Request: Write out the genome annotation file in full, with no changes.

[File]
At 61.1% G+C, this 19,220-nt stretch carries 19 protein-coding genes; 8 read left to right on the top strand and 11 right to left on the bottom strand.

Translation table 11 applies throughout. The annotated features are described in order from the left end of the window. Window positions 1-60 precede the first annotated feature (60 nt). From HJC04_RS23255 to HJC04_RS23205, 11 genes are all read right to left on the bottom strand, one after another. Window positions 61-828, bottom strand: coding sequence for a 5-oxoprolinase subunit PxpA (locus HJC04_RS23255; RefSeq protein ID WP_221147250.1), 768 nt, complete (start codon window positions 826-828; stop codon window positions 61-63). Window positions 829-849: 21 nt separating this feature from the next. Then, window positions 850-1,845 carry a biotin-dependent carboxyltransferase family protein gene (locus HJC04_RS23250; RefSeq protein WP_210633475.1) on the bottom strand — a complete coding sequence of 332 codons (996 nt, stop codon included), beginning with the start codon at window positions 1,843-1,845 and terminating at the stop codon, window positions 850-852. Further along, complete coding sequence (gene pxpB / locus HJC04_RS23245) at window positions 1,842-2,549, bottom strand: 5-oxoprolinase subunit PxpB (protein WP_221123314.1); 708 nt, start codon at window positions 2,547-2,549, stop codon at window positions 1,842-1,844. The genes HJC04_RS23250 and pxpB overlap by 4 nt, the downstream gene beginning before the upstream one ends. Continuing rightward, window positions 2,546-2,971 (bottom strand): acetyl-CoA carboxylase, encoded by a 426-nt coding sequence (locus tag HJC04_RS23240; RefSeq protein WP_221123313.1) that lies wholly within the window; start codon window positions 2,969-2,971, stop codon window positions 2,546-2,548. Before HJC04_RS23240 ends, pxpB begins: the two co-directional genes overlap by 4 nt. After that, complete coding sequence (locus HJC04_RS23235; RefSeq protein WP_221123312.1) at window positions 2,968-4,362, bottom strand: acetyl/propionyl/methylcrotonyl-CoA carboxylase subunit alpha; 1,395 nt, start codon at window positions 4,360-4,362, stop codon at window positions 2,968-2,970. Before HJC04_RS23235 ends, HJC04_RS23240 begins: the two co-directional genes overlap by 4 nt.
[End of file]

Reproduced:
At 61.1% G+C, this 19,220-nt stretch carries 19 protein-coding genes; 8 read left to right on the top strand and 11 right to left on the bottom strand.

Translation table 11 applies throughout. The annotated features are described in order from the left end of the window. Window positions 1-60 precede the first annotated feature (60 nt). From HJC04_RS23255 to HJC04_RS23205, 11 genes are all read right to left on the bottom strand, one after another. Window positions 61-828, bottom strand: coding sequence for a 5-oxoprolinase subunit PxpA (locus HJC04_RS23255; RefSeq protein ID WP_221147250.1), 768 nt, complete (start codon window positions 826-828; stop codon window positions 61-63). Window positions 829-849: 21 nt separating this feature from the next. Then, window positions 850-1,845 carry a biotin-dependent carboxyltransferase family protein gene (locus HJC04_RS23250; RefSeq protein WP_210633475.1) on the bottom strand — a complete coding sequence of 332 codons (996 nt, stop codon included), beginning with the start codon at window positions 1,843-1,845 and terminating at the stop codon, window positions 850-852. Further along, complete coding sequence (gene pxpB / locus HJC04_RS23245) at window positions 1,842-2,549, bottom strand: 5-oxoprolinase subunit PxpB (protein WP_221123314.1); 708 nt, start codon at window positions 2,547-2,549, stop codon at window positions 1,842-1,844. The genes HJC04_RS23250 and pxpB overlap by 4 nt, the downstream gene beginning before the upstream one ends. Continuing rightward, window positions 2,546-2,971 (bottom strand): acetyl-CoA carboxylase, encoded by a 426-nt coding sequence (locus tag HJC04_RS23240; RefSeq protein WP_221123313.1) that lies wholly within the window; start codon window positions 2,969-2,971, stop codon window positions 2,546-2,548. Before HJC04_RS23240 ends, pxpB begins: the two co-directional genes overlap by 4 nt. After that, complete coding sequence (locus HJC04_RS23235; RefSeq protein WP_221123312.1) at window positions 2,968-4,362, bottom strand: acetyl/propionyl/methylcrotonyl-CoA carboxylase subunit alpha; 1,395 nt, start codon at window positions 4,360-4,362, stop codon at window positions 2,968-2,970. Before HJC04_RS23235 ends, HJC04_RS23240 begins: the two co-directional genes overlap by 4 nt.